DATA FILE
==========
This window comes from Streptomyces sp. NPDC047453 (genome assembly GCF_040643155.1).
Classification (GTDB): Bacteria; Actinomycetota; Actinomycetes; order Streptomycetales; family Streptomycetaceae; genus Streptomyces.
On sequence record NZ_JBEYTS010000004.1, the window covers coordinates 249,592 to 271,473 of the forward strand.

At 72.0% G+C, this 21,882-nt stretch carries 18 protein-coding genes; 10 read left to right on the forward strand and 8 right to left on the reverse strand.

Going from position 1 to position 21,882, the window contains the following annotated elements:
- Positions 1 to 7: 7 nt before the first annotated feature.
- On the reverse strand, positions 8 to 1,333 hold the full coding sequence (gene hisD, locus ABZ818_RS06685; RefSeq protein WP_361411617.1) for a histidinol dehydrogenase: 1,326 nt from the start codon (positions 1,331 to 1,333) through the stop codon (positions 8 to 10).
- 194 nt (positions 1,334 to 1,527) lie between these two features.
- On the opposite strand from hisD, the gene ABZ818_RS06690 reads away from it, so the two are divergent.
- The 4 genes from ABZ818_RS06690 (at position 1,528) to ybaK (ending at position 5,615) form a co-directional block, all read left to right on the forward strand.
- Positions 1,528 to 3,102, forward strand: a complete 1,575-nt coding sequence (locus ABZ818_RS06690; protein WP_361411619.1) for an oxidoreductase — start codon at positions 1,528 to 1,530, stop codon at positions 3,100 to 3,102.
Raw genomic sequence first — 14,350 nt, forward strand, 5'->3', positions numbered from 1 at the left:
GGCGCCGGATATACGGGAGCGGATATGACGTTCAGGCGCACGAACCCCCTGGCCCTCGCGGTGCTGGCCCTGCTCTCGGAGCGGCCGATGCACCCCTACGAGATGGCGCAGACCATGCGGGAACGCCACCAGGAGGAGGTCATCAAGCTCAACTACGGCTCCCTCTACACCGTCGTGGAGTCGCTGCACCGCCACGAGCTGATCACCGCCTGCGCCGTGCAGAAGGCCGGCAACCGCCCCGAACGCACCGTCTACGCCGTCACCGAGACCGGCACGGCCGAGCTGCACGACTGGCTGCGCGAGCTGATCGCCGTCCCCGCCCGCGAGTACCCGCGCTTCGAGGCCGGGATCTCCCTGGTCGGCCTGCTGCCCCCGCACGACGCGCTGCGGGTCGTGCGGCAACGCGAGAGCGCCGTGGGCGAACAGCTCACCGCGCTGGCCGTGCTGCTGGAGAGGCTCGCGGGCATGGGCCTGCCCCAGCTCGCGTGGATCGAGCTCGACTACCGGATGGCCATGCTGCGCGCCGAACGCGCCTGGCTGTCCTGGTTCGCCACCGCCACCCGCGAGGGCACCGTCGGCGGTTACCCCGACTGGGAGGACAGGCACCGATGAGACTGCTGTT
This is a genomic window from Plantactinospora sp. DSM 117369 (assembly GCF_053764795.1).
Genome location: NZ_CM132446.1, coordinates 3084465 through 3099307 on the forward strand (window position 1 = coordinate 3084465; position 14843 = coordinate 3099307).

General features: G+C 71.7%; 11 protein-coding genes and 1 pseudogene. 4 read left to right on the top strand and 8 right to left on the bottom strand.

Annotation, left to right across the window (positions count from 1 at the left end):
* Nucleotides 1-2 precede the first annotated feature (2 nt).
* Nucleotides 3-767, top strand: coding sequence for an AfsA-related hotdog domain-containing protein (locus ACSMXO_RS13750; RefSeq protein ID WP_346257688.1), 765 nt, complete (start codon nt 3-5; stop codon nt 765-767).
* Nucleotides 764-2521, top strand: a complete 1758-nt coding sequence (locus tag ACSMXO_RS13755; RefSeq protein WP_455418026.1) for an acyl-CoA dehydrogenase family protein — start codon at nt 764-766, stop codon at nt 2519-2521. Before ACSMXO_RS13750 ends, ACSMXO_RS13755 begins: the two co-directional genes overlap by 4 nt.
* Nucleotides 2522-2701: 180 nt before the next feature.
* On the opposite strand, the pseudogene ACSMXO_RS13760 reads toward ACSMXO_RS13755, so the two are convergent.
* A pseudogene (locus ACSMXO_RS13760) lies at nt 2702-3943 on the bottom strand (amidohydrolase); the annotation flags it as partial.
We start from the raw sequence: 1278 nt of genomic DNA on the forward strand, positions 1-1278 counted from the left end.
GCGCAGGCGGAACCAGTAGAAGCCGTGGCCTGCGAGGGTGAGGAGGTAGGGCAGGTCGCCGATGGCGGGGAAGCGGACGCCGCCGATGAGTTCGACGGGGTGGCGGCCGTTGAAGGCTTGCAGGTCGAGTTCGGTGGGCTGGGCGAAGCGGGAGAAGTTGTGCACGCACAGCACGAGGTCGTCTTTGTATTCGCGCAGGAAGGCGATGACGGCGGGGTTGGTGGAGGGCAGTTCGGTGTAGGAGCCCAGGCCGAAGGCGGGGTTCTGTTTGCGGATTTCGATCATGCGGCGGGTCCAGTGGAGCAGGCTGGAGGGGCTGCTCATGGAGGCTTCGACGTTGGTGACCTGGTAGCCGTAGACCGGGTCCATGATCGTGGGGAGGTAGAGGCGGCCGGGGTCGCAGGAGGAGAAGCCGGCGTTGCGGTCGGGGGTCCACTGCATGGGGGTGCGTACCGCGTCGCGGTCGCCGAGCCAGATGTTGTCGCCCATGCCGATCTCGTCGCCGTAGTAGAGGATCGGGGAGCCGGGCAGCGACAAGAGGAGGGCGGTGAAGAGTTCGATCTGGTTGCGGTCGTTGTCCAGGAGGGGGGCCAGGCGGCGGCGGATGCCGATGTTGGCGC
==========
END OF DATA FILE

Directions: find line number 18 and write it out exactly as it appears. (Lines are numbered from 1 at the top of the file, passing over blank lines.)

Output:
* Nucleotides 1-2 precede the first annotated feature (2 nt).